Colorful local auto magnate O.C. Welch, who is known for including an image of a billy goat in his television commercials (can someone explain?) has made national news with his new series of radio spots. Apparently, some of the commercials blame consumers for Detroit’s current problems. A WTOC story provides an excerpt from one of the ads:
“One thing I wanna ask you, with those Japanese cars. Even when they are brand new, how come they don’t smell like a new car? They are rice ready, not road ready,” Welch says in the commercial.
Racist overtones aside, the commercials make Welch seem way out of touch. Is he unaware that cars of Asian manufacture and his own product line traded places in the quality hierarchy decades ago? I mean, when is the last time you can remember someone complaining about the poor quality of Japanese cars? Will one of his ads take a jab at the Yugo? Luckily for Welch, at least that vehicle is no longer a threat.
On the other hand, Welch does make slightly more sense in another commercial from the series. Again, WTOC provides the snip:
“When will you Wal-mart shoppers, you import buyers, when are you gonna wake up and do something for the United States of America,” Welch asks in “Wake Up America.”
I’m all for the idea of buying products manufactured closer to home. Unfortunately, even if the “Wal-mart shoppers” and “import buyers” “wake up” and decide to do something for the US of A — as Welch commands — they will have trouble finding domestically manufactured products on the shelves of Wal-Mart or anywhere else. Except for, of course, for Welch’s dealership.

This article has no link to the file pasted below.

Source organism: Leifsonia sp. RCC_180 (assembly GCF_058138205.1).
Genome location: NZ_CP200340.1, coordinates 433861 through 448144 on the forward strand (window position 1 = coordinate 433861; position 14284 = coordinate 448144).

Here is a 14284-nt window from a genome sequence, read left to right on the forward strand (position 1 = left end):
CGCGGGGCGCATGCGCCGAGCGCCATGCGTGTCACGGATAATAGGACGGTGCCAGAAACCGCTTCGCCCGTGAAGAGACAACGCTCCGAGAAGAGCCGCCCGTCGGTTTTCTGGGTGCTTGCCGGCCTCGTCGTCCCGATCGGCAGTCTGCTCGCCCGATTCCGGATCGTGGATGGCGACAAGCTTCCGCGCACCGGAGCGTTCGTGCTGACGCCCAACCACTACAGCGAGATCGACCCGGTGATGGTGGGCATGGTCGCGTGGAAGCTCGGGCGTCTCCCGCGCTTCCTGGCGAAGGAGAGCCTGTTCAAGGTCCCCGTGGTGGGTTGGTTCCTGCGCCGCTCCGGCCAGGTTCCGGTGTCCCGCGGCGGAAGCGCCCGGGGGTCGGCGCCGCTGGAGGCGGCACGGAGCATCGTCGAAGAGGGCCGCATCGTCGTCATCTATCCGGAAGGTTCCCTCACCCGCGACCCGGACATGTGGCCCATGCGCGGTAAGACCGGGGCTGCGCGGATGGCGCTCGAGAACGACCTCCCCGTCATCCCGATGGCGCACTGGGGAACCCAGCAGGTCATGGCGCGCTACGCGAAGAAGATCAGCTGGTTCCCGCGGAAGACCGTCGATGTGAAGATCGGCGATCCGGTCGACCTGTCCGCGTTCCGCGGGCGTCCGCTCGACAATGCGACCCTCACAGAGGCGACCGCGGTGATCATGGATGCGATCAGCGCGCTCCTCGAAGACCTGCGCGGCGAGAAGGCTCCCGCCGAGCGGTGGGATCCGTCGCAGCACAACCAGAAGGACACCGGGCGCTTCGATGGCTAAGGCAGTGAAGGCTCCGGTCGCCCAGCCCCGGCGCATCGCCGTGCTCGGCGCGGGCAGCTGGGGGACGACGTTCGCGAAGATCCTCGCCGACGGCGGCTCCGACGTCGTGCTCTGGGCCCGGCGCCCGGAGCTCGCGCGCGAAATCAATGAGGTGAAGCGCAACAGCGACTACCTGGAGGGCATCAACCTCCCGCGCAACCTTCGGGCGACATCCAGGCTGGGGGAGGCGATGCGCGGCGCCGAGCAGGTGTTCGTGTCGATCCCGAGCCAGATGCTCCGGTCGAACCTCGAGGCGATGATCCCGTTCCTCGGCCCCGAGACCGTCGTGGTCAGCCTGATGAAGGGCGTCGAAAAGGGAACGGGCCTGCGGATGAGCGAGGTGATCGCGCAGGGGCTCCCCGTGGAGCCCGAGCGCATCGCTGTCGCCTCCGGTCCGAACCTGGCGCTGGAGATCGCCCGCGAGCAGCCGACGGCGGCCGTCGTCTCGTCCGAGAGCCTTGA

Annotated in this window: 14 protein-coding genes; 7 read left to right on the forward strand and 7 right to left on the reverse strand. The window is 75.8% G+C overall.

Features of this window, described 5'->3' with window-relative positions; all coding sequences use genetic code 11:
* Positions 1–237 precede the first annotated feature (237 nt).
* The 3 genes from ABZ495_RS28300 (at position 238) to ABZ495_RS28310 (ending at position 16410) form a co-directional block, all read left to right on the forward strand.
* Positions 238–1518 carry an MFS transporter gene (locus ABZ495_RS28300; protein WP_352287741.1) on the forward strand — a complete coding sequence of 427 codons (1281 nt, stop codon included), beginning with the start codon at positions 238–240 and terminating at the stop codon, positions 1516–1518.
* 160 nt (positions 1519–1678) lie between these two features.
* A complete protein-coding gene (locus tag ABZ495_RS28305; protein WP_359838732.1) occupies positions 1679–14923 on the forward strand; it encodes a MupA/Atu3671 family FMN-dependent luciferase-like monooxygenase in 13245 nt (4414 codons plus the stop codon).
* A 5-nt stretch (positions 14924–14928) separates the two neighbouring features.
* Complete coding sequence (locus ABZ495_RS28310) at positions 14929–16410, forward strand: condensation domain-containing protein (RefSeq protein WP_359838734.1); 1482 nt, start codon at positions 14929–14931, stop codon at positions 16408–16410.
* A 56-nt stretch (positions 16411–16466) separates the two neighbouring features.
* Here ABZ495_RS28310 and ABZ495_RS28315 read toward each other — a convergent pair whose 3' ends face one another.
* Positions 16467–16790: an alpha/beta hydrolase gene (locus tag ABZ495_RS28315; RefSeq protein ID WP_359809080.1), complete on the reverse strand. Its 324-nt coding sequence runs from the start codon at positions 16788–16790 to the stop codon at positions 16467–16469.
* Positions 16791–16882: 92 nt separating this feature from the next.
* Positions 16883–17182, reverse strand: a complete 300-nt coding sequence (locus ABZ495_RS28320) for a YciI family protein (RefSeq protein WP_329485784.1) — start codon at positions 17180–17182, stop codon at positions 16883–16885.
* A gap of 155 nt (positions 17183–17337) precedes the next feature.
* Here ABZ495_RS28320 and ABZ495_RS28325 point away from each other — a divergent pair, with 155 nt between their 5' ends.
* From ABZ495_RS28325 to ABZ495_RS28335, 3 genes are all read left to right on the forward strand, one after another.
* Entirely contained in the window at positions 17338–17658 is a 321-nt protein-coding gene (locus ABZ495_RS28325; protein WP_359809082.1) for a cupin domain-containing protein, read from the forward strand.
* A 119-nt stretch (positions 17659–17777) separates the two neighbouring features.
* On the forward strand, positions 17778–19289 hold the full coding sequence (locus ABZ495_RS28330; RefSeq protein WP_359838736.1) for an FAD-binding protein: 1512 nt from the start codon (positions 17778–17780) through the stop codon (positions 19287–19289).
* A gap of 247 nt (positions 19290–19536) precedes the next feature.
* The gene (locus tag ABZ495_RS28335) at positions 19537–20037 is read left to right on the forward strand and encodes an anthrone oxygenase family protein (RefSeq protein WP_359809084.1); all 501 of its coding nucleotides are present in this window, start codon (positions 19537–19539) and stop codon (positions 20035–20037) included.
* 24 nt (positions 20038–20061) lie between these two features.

This is the core of the issue. U.S. automakers are, in a sense, a lagging indicator of a trend that’s seen this country get out of the business of making things. A retail outlet that holds acres and acres of domestically produced inventory on hand is something of an anomaly. That’s not to say there’s no place in today’s world for a Ford dealership. The issue is size. It’s important to remember that automobile dealerships haven’t always taken the form of sprawling campuses. A former automobile dealership in downtown Savannah, now adapted for reuse, provides a hint of an enterprise with a smaller footprint. Still, if Welch is uncomfortable operating on a smaller scale, perhaps he should consider offering vehicles that are selling at a brisk pace, at least in some parts of the world.
Datsun ad scan by John Lloyd via Flickr.